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Each year, China has 7 public holidays enjoyed by all citizens: New Year, the Spring Festiva (Chinese New Year), the Qingming Festival, Labor Day, the Dragon Boat Festival, the Mid-Autumn Festival, and National Day.
|Holiday Name||2019 Date||2019 Days Off||2020 Date||2020 Days Off||2021 Date||2021 Days Off|
|New Year's Day||Jan. 1||Dec. 30, 2018 – Jan. 1, 2019||Jan. 1||TBA||Jan. 1||TBA|
|Chinese New Year (Spring Festival)||Feb. 5||Feb. 4–10||Jan. 25||Jan. 24–29||Feb. 12||Feb. 11–17|
|Qingming Festival (Tomb Sweeping)||Apr. 5||Apr. 5–7||Apr. 4||TBA||Apr. 4||TBA|
|Labor Day (May Day)||May 1||May 1–4||May 1||TBA||May 1||TBA|
|The Dragon Boat Festival||June 7||June 7–9||June 25||TBA||June 14||TBA|
|The Mid-Autumn Festival||Sep. 13||Sep. 13–15||Oct. 1||TBA||Sep. 21||TBA|
|National Day||Oct. 1||Oct. 1–7||Oct. 1||Oct. 1–7||Oct. 1||Oct. 1–7|
Date: January 1st
New Year's Day is one of the public holidays in China and people usually have 3 days off. Although it’s not a traditional festival in China, most malls are decorated during this holiday and the shops launch sales promotions.
Date: 1st day in 1st lunar month
The Spring Festival is China's most important festival and holiday. People enjoy a week's holiday for family reunions, and many traditions and activities are pursued during that time.
In terms of travel, Chinese New Year is one of the low seasons for tourism, yet it's one of the best times for experiencing Chinese culture.
Read more on the Top 10 Interesting Facts You Didn’t Know about Chinese New Year.
Date: April 4th or 5th
In China, the Qingming Festival is also called Tomb-Sweeping Day. It’s a time for worshipping ancestors and starting to enjoy the greenery of spring.
Date: May 1st
Chinese people have a 3-day holiday. This is another peak time for travel during the year.
Date: 5th day in 5th lunar month
The Dragon Boat Festival, also known as the Duanwu Festival, is a traditional cultural festival in China. Chinese people enjoy 3 days off during the Dragon Boat Festival.
Date: 15th day in 8th lunar month
The Mid-Autumn Festival is the second most important festival in China. It’s also known as the Moon Festival or the Mooncake Festival.
Chinese people have a 3-day holiday for the Mid-Autumn Festival. Sometimes, when the date is close to the weekend, people can have more days off. People in Hong Kong usually have 1 day off after the Mid-Autumn Festival.
Date: October 1st
Chinese people have a week off in early October each year. This is also a peak period for tourism since many people use this holiday to travel with their families.
The summer holidays for most Chinese students run from early July to late August. Many families plan a long journey for a relaxing family tour during the summer holidays. For advice about where to go, see the Top 6 Places You Should Visit in China During Summer.
Compared to the summer holidays, the winter holidays are in the off-season and people don’t travel as much. People are focused on Chinese New Year and family time. It’s a great time for interacting with Chinese people and experiencing local culture.
Besides these holidays, there are four other holidays for particular ethnic citizens and regional residents.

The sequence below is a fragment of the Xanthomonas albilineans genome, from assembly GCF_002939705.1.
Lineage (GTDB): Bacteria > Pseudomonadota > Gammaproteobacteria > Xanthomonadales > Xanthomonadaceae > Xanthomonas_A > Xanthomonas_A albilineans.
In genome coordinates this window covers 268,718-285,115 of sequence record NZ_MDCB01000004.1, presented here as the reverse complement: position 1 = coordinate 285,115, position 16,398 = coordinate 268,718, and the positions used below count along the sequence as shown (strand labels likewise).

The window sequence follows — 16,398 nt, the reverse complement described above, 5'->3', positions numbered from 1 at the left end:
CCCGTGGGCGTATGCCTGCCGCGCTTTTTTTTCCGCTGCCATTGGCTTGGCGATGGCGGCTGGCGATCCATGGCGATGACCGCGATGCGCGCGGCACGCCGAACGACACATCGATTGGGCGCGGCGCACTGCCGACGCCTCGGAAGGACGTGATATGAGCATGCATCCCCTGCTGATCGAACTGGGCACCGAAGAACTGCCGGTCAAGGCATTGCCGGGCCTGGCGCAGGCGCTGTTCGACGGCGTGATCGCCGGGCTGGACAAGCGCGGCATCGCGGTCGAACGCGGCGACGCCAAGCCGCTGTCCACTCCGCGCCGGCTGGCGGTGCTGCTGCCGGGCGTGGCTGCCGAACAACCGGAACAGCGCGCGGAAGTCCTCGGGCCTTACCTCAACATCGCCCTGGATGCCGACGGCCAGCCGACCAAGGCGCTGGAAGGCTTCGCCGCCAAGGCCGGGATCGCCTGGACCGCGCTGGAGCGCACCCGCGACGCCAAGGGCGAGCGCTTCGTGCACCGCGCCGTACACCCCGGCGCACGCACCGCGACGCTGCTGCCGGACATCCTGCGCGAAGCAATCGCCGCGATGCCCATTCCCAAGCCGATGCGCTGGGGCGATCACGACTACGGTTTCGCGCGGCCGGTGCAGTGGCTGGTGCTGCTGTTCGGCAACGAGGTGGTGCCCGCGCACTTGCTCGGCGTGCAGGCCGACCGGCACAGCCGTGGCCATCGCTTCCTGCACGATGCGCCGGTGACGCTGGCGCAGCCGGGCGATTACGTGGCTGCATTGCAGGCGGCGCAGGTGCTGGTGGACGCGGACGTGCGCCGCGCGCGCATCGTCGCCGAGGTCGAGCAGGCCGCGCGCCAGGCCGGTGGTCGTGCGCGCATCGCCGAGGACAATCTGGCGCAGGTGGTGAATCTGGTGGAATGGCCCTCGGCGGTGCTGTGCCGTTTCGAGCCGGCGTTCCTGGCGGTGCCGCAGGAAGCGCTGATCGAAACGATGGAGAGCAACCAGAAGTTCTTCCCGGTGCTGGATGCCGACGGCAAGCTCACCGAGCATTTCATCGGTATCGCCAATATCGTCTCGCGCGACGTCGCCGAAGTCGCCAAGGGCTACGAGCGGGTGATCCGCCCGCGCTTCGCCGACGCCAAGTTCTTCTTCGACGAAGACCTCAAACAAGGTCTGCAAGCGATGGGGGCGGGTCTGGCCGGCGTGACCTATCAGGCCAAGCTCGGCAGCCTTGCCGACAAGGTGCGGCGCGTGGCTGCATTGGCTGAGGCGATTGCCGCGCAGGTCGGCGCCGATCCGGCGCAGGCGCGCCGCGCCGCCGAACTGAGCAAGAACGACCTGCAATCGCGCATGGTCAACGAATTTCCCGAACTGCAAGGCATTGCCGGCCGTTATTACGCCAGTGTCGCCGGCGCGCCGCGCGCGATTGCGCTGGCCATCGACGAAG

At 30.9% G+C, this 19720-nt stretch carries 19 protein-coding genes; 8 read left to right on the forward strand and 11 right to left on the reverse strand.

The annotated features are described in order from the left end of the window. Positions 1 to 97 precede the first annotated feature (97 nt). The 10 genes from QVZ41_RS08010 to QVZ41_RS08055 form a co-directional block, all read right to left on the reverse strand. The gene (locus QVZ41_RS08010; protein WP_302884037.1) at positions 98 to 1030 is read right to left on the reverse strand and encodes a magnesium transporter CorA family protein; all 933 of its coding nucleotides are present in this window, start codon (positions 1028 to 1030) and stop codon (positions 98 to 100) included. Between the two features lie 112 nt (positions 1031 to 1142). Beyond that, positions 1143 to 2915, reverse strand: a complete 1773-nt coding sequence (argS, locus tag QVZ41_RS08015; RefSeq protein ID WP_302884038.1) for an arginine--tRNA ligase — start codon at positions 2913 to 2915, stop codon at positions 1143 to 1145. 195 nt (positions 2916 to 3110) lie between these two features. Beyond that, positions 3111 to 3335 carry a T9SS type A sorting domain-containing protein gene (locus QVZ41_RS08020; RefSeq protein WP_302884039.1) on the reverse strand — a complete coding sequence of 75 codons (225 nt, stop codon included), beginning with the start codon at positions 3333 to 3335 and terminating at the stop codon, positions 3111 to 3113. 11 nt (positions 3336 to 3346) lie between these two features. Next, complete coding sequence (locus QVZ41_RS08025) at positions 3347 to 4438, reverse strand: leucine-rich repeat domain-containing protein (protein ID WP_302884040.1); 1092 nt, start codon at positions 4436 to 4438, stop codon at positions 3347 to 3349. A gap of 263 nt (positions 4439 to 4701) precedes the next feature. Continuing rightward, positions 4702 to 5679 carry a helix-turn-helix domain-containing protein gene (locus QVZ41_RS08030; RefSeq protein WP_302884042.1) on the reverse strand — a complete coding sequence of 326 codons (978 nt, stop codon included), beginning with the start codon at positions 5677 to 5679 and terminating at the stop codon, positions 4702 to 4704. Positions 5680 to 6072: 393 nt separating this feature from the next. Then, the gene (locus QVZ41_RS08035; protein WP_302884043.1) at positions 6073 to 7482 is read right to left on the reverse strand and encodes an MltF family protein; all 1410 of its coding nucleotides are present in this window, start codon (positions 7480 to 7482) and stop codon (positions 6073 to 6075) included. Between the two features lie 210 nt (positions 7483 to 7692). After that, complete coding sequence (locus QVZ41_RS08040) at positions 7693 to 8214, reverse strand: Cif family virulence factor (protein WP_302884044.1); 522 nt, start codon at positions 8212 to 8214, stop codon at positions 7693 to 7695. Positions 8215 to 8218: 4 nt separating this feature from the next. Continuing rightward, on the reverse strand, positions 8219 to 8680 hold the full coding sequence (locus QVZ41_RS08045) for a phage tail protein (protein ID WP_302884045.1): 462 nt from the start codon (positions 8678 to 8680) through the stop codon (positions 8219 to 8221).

1. The Double Third Festival (third day of the third month of the Chinese lunar calendar): It's a traditional festival for many minorities in China. People in Guangxi Zhuang Autonomous Region have 3 days off.
2. The Sisters' Meal Festival (15th day of the third month in the lunar calendar): The Sisters’ Meal Festival is an important festival of the Miao minority in China. It’s a celebration of love and spring, and the celebrations usually last for 3 days.
3. The Miao New Year Festival: Different from the traditional Chinese New Year, the Miao New Year is often celebrated after the rice harvest. The dates usually fall on the period from the ninth to the 11th month of the Chinese lunar calendar, and it usually lasts for 5 to 15 days.
4. The Water-Sprinkling Festival (April 13–15): The Water-Sprinkling Festival is a traditional festival of the Dai minority. It falls during the New Year period of the Dai calendar.
What's more, there are many tourism festivals administered by regional governments. For example:
The Harbin International Ice and Snow Sculpture Festival (January 5 – February 5) is an annual winter festival in Harbin. It was first celebrated in 1963 and is now the largest ice and snow festival in the world.
Tourist attractions, hotels, and transportation are at their most crowded during public holidays. Government offices and banks are shut but they will usually have some staff on duty.
Businesses will keep running during the holidays. Most large malls, tourist attractions, public transport, hotels, and restaurants will open as usual, or even stay open longer.
However, during Chinese New Year, most establishments close for up to a week, except for those which are in the service industry, such as hotels and large restaurants.
We can help whether you would like to visit China to experience traditional Chinese festivals or you would prefer to avoid the holiday crowds.
Our experienced guides and flexible arrangements will provide you with the best opportunity for a satisfactory tour. Contact us for a unique tailored itinerary.